Thefts involving cryptocurrencies are frequent on decentralized finance (DeFi) systems and NFT initiatives. An investigation into a recent instance revealed that Inferno Drainer, a full-fledged scam service provider, assisted multi-chain schemes in exchange for a share of the stolen assets.
Scam Sniffer, a Web3 security company, revealed that Inferno Drainer has assisted in the theft of over $70 million in cryptocurrency from 103,767 victims on several blockchains.
Malicious actors can remove money from cryptocurrency wallets with the aid of “malware-as-a-service” called Inferno Drainer. It has enabled over 689 phishing websites since March 27th, targeting a number of well-known cryptocurrency and NFT initiatives.
Fast forward to today, Inferno Drainer has said it plans to shut down for good.
Inferno Drainer announces shutdown after draining over $70M from ~103K victims. pic.twitter.com/8DwtckleiZ
— Scam Sniffer | Web3 Anti-Scam (@realScamSniffer) November 27, 2023
Inferno Drainer: Security Community’s Response
The Inferno Drainer account announced its decision to shut down in a Telegram post on November 26. It said that servers would continue to run to allow users to switch to another platform.
Security enthusiast and anonymous Twitter user 0xSaiyanGod stumbled into the fraud service when perusing the fraud Sniffer Telegram channel and came across one of its promoters.
After Saiyan informed the channel about the scammer, the security staff launched an inquiry. Using a Permit2 exploit, Scam Sniffer discovered a snapshot demonstrating a $103,000 drain transaction. Phishing schemes known as “permit2 exploits” rely on an abridged token approval procedure.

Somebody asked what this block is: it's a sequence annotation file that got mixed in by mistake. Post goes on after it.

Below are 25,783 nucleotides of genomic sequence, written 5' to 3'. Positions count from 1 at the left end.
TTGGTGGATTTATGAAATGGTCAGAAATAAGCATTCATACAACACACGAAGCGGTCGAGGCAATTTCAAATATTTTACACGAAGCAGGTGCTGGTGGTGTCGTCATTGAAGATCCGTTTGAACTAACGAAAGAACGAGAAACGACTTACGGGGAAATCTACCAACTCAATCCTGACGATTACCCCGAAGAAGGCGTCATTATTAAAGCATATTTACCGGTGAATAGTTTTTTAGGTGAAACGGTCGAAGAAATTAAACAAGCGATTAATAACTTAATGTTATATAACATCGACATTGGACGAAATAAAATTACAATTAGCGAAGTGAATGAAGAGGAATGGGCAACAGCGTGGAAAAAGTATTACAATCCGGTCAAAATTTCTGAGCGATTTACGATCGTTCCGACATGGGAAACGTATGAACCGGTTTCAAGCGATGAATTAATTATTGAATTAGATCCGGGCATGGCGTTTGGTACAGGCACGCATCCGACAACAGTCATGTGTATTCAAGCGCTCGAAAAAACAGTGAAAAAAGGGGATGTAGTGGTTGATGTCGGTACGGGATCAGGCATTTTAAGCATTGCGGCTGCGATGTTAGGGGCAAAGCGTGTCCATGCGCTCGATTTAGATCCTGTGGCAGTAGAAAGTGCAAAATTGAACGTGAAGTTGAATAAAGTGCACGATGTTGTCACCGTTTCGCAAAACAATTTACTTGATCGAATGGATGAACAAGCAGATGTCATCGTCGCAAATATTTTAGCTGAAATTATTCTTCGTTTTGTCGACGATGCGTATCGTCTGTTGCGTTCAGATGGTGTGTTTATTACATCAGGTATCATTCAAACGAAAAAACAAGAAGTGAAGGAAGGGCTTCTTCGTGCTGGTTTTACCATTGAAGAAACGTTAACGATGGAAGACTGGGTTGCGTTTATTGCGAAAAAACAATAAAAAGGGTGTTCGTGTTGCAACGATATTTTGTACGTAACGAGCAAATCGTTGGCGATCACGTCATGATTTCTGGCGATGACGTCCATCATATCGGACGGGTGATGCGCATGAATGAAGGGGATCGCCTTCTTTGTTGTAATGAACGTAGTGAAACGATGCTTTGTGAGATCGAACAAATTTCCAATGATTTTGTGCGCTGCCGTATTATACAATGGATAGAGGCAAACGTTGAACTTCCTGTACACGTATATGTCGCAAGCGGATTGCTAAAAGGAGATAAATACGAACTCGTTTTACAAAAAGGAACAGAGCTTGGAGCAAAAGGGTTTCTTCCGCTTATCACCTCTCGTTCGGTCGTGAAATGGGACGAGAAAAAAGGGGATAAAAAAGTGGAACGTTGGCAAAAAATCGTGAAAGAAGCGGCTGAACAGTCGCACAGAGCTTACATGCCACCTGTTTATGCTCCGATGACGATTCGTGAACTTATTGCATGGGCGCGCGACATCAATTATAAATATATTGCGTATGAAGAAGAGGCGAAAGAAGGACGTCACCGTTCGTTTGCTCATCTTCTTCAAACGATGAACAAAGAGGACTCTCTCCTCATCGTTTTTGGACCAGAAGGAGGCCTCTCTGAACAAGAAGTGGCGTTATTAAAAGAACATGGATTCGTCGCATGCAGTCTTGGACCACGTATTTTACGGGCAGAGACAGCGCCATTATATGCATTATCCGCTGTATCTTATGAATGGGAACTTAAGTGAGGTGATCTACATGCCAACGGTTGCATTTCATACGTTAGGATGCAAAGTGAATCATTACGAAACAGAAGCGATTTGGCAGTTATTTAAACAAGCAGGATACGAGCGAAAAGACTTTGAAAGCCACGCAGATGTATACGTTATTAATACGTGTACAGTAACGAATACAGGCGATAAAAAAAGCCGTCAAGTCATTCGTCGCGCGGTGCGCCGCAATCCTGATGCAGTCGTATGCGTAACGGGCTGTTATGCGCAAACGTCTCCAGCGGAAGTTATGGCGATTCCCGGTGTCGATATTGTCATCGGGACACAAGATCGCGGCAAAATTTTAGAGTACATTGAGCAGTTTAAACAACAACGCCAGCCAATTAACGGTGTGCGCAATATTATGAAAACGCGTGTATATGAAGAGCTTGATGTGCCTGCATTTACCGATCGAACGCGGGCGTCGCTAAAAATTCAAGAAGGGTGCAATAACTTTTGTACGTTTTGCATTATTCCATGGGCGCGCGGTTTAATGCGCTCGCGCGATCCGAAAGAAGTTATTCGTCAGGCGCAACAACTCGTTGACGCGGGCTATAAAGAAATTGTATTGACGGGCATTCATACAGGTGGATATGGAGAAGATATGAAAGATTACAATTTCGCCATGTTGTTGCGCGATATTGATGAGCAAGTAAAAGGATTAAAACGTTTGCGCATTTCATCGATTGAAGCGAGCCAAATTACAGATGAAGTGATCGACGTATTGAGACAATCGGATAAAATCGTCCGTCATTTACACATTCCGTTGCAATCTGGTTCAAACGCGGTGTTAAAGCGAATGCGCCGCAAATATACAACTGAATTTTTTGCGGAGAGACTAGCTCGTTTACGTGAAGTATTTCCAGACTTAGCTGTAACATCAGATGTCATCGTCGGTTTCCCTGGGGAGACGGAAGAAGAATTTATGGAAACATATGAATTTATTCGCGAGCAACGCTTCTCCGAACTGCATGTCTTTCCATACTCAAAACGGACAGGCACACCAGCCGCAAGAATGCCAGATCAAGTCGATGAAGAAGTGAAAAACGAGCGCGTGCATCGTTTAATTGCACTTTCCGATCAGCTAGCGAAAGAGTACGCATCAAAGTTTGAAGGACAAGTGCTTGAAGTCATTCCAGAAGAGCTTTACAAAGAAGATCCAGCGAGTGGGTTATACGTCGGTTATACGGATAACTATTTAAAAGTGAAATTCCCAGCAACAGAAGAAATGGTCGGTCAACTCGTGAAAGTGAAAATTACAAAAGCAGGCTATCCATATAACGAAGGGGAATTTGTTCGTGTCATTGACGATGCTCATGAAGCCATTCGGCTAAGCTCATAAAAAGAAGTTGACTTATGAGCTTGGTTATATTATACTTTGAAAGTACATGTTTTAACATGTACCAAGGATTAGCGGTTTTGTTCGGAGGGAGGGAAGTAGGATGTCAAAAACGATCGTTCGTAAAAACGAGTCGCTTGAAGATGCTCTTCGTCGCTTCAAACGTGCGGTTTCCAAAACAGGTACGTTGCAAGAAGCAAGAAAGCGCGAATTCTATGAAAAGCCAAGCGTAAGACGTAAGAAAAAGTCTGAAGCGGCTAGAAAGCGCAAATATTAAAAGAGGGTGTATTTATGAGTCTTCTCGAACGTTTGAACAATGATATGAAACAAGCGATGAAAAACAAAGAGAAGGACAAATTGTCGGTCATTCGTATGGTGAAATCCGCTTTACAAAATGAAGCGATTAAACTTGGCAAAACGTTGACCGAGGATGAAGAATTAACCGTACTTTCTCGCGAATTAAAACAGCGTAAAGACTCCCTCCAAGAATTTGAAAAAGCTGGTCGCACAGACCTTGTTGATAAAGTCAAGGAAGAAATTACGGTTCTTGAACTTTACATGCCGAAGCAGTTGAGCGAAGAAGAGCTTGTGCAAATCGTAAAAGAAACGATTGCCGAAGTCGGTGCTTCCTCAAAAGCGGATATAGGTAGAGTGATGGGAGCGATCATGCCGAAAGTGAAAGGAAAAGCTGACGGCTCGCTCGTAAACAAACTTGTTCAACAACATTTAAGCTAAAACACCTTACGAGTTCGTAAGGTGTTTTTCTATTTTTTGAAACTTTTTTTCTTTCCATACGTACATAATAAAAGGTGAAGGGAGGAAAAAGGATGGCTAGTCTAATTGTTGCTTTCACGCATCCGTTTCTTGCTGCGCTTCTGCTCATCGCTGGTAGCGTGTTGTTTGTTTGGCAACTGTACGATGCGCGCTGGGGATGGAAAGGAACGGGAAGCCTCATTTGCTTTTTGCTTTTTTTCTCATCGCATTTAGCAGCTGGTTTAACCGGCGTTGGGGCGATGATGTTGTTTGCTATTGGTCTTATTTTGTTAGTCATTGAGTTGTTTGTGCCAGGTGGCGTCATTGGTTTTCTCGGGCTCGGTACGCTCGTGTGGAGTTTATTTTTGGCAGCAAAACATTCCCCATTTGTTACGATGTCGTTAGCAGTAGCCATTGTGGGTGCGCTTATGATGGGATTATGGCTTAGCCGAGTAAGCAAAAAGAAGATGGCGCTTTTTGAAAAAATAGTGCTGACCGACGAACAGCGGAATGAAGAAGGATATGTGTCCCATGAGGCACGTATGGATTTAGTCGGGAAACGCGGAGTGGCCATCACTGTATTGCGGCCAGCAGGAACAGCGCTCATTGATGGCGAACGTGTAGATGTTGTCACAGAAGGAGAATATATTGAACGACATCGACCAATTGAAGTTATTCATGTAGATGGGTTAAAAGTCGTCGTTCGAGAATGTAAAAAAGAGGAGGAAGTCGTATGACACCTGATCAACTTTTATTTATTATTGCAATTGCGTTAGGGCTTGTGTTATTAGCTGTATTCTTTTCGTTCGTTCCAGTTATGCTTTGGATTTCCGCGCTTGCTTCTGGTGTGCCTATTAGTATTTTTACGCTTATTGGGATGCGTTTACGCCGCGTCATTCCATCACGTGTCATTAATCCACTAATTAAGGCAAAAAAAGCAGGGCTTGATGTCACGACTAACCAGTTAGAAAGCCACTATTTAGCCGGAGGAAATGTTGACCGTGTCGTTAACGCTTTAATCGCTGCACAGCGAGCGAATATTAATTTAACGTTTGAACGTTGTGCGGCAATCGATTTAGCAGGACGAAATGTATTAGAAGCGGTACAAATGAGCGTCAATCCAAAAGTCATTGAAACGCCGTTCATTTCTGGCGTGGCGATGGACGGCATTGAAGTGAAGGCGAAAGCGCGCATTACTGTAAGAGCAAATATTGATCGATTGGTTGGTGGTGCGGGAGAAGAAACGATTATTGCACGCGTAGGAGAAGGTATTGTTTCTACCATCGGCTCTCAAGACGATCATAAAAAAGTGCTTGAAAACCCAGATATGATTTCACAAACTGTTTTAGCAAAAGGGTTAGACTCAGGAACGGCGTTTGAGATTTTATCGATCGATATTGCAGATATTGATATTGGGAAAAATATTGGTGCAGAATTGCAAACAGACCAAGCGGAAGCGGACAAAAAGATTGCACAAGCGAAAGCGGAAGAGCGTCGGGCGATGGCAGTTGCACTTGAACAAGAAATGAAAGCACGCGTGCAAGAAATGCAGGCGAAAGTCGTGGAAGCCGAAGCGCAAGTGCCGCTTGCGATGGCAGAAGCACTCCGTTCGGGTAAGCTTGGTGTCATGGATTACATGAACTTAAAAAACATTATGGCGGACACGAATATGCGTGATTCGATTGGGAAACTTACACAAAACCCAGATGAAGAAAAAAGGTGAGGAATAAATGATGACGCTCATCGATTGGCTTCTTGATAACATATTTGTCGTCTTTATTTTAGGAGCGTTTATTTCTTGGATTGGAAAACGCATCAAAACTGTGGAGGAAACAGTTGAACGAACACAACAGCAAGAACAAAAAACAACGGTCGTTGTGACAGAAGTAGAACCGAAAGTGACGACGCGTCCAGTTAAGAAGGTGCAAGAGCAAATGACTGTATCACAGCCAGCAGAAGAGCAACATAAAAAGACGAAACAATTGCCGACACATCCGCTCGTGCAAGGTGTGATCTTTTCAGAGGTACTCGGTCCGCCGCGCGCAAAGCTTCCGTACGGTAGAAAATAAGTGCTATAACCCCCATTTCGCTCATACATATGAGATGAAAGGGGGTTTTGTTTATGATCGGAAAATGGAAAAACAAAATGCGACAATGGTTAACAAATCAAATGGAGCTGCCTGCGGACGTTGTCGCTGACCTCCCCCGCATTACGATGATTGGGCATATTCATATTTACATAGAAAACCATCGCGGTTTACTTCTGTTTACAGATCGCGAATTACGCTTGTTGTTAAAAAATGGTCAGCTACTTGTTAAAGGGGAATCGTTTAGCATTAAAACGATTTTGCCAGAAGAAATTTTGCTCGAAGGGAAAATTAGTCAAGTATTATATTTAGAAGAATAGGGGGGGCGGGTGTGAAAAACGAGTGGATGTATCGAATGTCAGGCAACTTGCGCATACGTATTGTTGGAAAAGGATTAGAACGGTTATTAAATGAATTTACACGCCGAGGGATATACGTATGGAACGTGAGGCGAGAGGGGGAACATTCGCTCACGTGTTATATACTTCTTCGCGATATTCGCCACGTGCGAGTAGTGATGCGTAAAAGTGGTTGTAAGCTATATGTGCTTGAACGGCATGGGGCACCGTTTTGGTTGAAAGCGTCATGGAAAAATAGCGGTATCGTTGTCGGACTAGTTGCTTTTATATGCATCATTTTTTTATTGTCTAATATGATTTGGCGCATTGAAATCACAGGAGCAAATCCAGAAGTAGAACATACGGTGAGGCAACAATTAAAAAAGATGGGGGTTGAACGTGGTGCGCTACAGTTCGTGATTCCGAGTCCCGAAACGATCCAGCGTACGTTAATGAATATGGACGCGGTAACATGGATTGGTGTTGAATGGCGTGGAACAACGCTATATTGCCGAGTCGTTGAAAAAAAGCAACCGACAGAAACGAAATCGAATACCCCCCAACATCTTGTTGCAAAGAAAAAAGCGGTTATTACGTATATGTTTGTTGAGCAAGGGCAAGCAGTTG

1/ Inferno Drainer, a scam vendor specializing in multi-chain scams, has stolen $5.9 million in assets from nearly 4,888 victims through over 689 phishing websites targeting popular projects.https://t.co/OEjdzHm2Ls
— Scam Sniffer | Web3 Anti-Scam (@realScamSniffer) May 19, 2023
In order to fund its wallet draining script, the platform charges between 20% and 30% of the total value of stolen assets. According to blockchain security experts, Inferno Drainer’s “drainer fees” have brought in as much as $20 million.
According to Scam Sniffer’s disclosure on Friday, the malicious software vendor is purportedly associated with thousands of frauds that have stolen millions of dollars.
Through the examination of both on- and off-chain data on Ethereum, Arbitrum, BNB Chain, and additional chains, the security company discovered 4,888 victims who lost almost $6 million in NFTs and cryptocurrency combined.
BTCUSD trading at $37,394 on the 24-hour chart: TradingView.com
More than 220 projects, including Collab.Land, Blur, PEPE, zkSync, Sui, ChainGPT, Floki, LayeZero, Lens Protocol, MetaMask, Optimism, and others, have been the victim of these phishing websites.
Meanwhile, rumors surfaced earlier this week claiming a Blast protocol pioneer had connections to Inferno. However, after examining the on-chain data, Loch, a blockchain portfolio analytics company, revealed that there was no real connection between Inferno Drainer and the address of the Blast creator.
We heard rumors that the @Blast_L2 bridge is linked to the Inferno Drainer.
Here’s what we found after analyzing the on-chain data.
One of the BLAST founders is connected to a Binance Deposit address that has connections with Inferno drainer. This is correct.
BUT that Binance… pic.twitter.com/YmVN3Xk5VB
— Loch (@loch_chain) November 26, 2023
Crypto Fraud: The Global Multi-Billion Dollar Enterprise
Over the previous few months, scams as services have grown in difficulty within the cryptocurrency ecosystem. ZachXBT found “Monkey Drainer,” a comparable service, in October. Before going down in March, it took out of users’ accounts at least $1 million in Ethereum.
Victims all over the globe have fallen prey to crypto fraud, which has recently grown into a multibillion dollar criminal specialization.
According to the Federal Bureau of Investigation, victims of crypto fraud in the United States alone reported losses of $2.6 billion last year, more than twice as much as the year before.
In contrast, a different analysis by TRM labs indicated that in the first quarter of 2023, hackers stole over $400 million in 40 separate crypto attacks. This represents a 70% decline from the same period in 2022.
Because victims are frequently too humiliated to report crimes to authorities, the actual extent of the losses is unknown.
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